He struggled for a bit as he came to understand the program from this new perspective, but in time he was comfortable with it and found it not so difficult. He ultimately arrived at the conclusion that when it comes to his recovery, action is more important than belief. However, what was becoming ever more challenging was the theological language of AA. It seemed more noticeable than it was before, and he felt the meetings were no longer filling a need.
Garth didn’t feel like he fit in anymore and he was now somewhat uncomfortable at meetings. He was experiencing a cognitive dissonance as he was going through this transition, and he was worried about becoming isolated from the Fellowship.
He knew about secular AA meetings from various AA Facebook groups where he participated in discussion and debate, so he thought he would put out the word that he was interested in starting a secular meeting at his house. Unfortunately, he didn’t find any interest, but just as he was about to give up on the idea, he met someone who is also an atheist but from another fellowship. The two of them decided to start a secular AA meeting, and in March of this year, they launched the We Agnostics meeting in Johannesburg.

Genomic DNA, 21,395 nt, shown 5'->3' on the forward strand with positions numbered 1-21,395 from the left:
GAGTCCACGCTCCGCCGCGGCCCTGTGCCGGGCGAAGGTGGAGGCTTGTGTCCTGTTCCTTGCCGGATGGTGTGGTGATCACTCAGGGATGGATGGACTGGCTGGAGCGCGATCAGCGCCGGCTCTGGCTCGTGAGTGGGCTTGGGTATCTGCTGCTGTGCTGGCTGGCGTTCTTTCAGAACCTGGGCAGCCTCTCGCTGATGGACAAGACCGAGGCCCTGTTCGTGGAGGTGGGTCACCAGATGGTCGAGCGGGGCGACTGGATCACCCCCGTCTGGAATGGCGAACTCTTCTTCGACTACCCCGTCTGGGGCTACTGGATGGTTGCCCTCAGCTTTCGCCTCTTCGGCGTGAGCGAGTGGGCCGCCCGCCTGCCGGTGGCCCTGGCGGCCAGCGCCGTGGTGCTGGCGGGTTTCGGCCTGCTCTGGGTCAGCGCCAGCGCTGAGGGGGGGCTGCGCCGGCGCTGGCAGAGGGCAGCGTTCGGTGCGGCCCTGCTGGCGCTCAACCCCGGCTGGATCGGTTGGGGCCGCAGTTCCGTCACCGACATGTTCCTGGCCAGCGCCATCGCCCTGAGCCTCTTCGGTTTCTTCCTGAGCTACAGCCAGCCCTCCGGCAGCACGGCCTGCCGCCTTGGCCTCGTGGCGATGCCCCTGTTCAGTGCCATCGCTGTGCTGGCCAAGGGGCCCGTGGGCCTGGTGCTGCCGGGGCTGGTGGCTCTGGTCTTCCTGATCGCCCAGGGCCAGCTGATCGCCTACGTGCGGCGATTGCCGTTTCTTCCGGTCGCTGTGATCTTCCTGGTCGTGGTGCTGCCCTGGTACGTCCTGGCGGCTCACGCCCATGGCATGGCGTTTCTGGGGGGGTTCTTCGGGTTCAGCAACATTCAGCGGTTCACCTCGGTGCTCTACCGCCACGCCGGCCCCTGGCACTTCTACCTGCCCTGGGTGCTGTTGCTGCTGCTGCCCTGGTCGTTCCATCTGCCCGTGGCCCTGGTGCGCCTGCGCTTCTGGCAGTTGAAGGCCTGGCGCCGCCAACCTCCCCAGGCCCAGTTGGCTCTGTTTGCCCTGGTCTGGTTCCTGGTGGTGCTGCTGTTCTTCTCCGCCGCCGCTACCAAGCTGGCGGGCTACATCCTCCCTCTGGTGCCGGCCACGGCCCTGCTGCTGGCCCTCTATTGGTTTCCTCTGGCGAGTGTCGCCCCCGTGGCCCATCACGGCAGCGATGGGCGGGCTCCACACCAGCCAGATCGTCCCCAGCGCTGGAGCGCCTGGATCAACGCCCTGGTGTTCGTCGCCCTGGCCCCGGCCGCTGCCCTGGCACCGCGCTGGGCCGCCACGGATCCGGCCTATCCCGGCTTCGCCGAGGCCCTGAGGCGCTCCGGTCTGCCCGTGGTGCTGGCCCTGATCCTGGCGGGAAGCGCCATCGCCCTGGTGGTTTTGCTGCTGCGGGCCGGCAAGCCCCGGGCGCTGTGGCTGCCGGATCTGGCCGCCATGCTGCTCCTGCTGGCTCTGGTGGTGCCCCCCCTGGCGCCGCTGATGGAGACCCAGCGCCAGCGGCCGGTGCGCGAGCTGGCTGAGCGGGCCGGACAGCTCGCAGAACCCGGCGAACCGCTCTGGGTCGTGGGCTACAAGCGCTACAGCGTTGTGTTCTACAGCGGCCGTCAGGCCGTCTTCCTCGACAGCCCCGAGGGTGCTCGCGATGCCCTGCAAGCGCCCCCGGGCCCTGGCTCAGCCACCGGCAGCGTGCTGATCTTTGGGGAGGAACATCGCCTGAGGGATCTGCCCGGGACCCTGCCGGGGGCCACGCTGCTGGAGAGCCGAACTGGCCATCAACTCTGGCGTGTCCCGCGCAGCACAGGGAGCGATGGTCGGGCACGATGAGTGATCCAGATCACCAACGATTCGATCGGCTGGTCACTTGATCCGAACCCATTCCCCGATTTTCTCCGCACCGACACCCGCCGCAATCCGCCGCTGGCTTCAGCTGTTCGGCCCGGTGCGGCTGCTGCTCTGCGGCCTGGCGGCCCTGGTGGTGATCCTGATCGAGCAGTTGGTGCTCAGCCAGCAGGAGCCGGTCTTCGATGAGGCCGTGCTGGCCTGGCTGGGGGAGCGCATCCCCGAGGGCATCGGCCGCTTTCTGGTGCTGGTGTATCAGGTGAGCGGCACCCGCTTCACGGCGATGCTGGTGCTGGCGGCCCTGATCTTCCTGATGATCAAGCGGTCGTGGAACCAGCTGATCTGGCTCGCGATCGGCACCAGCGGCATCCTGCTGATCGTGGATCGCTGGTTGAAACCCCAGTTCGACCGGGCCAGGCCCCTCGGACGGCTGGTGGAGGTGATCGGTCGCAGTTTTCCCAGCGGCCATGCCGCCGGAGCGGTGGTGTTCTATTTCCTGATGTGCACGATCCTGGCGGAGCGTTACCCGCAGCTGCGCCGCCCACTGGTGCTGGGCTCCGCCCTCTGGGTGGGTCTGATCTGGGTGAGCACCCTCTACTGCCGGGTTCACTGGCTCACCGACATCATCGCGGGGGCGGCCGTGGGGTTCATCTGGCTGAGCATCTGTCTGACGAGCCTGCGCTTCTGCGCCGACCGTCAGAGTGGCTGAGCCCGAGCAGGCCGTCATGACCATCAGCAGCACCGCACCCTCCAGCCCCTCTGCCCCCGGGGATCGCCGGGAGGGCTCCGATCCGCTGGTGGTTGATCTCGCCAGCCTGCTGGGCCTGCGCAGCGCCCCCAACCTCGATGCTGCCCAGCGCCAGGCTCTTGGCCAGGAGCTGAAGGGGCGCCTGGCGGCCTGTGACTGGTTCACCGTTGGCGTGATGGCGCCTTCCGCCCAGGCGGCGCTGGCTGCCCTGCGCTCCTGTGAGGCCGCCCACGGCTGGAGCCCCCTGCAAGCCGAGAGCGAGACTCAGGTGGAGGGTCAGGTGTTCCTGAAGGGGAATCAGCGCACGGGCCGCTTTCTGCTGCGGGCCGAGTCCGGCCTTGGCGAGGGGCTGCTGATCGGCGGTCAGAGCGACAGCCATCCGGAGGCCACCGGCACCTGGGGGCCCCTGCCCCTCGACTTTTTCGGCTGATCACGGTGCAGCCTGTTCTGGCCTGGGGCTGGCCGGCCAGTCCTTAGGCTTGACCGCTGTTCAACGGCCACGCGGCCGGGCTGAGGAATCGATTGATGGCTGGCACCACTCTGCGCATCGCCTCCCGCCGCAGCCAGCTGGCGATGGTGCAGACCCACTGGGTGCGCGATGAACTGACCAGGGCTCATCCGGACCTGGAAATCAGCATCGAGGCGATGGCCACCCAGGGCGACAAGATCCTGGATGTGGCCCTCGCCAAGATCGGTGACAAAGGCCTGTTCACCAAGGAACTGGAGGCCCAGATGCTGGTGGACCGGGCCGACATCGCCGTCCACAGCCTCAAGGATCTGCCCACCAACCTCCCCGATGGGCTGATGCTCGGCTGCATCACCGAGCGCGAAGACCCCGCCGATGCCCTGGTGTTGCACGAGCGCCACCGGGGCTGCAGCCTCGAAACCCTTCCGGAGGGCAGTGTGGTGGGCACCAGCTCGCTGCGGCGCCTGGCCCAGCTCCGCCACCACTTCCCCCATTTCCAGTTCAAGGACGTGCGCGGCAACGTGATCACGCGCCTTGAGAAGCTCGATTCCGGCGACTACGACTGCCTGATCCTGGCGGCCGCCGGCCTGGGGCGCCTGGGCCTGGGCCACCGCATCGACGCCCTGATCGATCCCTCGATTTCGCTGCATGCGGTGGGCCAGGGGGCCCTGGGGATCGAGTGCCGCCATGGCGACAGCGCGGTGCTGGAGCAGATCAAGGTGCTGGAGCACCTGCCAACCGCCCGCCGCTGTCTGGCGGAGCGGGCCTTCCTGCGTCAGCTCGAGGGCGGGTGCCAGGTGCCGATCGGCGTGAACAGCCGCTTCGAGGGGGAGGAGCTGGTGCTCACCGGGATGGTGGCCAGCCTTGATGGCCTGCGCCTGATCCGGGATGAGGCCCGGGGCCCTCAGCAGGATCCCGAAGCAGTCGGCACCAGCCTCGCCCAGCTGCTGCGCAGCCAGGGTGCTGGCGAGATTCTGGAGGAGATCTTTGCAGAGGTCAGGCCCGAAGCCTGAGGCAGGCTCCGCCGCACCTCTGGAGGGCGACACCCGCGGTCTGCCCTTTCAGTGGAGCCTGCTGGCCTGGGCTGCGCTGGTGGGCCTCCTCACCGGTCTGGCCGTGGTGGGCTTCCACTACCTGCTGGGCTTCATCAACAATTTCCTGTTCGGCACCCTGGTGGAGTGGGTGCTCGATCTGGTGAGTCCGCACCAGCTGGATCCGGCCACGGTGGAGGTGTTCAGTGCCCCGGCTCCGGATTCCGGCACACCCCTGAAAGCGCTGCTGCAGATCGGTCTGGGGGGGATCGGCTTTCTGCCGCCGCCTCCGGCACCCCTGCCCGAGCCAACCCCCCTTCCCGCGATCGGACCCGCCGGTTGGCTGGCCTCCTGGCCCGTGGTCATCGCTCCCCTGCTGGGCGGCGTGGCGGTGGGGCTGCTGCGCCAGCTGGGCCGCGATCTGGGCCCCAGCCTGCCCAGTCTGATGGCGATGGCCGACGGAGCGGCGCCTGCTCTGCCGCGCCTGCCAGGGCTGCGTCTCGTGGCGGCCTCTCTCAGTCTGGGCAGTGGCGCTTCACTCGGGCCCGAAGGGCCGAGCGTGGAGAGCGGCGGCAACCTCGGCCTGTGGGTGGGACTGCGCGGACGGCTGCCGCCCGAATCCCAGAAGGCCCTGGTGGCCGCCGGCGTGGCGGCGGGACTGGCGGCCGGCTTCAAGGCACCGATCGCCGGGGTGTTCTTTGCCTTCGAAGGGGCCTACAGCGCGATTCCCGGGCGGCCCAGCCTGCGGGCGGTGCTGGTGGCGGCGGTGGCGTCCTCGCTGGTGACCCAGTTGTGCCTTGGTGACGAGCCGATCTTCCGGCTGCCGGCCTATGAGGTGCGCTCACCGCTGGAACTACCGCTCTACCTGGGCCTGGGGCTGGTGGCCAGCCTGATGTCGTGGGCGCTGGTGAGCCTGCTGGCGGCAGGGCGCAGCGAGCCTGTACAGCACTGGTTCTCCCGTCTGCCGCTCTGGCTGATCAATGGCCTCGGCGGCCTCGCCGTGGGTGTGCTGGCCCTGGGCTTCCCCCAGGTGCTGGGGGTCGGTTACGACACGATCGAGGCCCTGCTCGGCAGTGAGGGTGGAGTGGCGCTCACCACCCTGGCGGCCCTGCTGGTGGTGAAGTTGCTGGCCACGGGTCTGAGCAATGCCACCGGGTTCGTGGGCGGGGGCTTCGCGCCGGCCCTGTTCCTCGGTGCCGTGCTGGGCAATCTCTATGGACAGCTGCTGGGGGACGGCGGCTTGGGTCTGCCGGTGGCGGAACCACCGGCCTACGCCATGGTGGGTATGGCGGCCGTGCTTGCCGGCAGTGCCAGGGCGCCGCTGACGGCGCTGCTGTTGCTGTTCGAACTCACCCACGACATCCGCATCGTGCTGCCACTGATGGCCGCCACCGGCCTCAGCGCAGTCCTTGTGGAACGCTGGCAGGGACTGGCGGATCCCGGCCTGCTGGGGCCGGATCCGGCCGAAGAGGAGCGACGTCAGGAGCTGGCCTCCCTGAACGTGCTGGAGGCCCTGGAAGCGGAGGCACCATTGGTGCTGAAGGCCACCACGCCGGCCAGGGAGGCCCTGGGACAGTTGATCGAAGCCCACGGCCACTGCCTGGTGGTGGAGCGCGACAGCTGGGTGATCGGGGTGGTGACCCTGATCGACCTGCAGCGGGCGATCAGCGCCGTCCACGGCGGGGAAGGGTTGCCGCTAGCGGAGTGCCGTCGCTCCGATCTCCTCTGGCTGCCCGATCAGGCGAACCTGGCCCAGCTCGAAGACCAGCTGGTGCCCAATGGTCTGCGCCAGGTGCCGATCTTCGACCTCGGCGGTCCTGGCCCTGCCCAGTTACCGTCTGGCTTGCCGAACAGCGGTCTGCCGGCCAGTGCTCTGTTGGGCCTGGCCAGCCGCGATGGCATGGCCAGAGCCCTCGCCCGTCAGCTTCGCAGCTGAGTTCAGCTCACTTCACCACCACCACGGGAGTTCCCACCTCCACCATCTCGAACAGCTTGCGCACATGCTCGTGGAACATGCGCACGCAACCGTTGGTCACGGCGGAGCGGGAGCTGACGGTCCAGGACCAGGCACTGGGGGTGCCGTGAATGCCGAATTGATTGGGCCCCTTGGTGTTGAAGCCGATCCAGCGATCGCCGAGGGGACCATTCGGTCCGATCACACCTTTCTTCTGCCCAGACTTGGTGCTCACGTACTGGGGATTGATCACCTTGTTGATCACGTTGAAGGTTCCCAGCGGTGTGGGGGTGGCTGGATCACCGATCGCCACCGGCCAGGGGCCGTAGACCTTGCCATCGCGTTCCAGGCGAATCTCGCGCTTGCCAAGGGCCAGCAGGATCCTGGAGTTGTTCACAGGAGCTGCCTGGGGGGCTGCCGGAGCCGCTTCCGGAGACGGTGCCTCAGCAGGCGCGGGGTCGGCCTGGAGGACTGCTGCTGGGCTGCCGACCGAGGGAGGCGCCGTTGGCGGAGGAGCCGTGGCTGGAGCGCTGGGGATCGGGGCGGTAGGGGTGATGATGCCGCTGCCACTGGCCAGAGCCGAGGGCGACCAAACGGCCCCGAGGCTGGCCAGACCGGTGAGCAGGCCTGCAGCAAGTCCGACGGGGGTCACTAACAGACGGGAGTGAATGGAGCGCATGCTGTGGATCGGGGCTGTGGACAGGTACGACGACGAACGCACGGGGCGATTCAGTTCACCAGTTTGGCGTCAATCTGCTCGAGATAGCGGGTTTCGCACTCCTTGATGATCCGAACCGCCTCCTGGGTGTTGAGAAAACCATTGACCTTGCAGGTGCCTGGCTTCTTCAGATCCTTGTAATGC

The meeting is the only one of its kind in South Africa, so they wanted to make sure that it was as open and inclusive as possible.
They begin the meeting with a reading of the AA preamble, followed by the agnostic AA preamble. Then, someone will speak on a topic for about 15 minutes and when done, the meeting is opened up. Everyone has an opportunity to share for a few minutes each. When a person is done speaking, they will tag someone else to share until everybody has spoken. The meeting ends with a recitation of the Responsibility Declaration.
The group meets outside at night, so they build a bonfire and gather around the fire for the meeting. Garth says this produces an intimate and serene atmosphere. People share authentically and honestly about their recovery. There is also a group of people who occasionally come to the meeting from a nearby treatment center, and they enjoy it very much. As I was talking with Garth, I conjured in my mind a peaceful scene of people gathered around a fire under a beautiful South African sky, and I thought to myself, I would love that meeting!